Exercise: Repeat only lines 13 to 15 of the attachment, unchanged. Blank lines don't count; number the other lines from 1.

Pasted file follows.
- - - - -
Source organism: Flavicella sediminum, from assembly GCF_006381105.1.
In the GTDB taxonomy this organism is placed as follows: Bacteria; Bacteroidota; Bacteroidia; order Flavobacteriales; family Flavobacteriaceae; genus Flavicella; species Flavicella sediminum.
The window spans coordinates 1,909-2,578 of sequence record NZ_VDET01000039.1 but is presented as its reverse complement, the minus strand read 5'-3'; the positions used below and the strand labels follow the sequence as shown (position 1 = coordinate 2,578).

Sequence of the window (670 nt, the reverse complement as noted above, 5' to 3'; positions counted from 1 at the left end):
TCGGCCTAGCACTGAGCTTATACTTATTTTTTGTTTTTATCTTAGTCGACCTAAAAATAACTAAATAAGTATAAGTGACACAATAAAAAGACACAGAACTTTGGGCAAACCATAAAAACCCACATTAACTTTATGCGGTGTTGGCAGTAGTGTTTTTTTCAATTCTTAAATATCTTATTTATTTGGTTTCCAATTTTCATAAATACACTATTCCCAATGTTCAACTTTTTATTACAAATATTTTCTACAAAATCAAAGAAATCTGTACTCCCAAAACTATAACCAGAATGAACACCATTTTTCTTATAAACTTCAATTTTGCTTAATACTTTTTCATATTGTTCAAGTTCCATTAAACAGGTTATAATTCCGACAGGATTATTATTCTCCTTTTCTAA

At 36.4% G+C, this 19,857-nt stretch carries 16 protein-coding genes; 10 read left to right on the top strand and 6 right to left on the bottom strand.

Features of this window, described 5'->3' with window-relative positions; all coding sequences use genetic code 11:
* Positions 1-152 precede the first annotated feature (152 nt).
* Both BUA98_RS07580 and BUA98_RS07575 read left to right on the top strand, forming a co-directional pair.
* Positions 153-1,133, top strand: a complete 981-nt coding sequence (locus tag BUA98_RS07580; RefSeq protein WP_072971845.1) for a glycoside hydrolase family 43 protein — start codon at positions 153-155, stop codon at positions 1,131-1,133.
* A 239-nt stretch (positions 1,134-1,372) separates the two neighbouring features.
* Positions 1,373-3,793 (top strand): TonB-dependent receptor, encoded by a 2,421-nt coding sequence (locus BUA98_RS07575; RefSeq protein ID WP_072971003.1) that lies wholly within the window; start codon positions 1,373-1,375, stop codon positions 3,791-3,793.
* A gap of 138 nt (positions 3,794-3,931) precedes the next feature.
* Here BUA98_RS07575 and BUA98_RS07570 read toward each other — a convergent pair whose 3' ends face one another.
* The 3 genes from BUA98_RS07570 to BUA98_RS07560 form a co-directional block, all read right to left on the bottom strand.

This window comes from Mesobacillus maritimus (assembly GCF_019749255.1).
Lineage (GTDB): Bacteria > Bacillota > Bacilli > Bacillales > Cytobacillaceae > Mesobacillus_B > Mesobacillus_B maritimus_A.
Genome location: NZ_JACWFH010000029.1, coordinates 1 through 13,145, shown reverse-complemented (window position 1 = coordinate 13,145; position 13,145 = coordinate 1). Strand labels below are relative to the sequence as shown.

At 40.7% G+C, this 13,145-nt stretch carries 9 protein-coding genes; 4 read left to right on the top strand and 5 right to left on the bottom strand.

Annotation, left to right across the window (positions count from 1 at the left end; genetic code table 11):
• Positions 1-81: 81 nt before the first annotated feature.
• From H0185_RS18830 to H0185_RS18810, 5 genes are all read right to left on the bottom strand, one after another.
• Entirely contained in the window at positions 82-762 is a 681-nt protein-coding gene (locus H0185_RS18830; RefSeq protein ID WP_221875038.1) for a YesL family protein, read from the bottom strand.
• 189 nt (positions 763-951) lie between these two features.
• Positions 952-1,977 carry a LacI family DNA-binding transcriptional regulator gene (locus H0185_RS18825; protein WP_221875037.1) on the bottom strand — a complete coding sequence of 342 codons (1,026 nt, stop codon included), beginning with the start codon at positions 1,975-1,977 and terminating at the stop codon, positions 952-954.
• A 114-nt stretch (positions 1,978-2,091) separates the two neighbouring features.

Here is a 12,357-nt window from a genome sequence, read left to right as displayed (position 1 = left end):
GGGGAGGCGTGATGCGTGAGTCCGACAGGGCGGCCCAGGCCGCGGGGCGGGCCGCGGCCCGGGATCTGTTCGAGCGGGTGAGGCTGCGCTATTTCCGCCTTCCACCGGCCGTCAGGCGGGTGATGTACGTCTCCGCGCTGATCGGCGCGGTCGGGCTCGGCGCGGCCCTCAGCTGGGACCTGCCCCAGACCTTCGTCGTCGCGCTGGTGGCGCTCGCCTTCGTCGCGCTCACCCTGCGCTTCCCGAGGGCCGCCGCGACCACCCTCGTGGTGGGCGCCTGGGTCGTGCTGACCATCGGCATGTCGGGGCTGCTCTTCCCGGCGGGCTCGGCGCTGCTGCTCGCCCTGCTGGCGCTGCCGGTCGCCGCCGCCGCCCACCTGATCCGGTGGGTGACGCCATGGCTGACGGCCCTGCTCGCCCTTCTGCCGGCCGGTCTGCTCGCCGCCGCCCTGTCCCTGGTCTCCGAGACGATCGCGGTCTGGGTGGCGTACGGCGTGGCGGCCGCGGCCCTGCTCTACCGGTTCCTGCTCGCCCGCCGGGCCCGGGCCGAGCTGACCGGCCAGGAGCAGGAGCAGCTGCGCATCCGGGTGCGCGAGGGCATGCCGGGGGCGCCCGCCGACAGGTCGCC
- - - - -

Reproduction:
* A gap of 138 nt (positions 3,794-3,931) precedes the next feature.
* Here BUA98_RS07575 and BUA98_RS07570 read toward each other — a convergent pair whose 3' ends face one another.
* The 3 genes from BUA98_RS07570 to BUA98_RS07560 form a co-directional block, all read right to left on the bottom strand.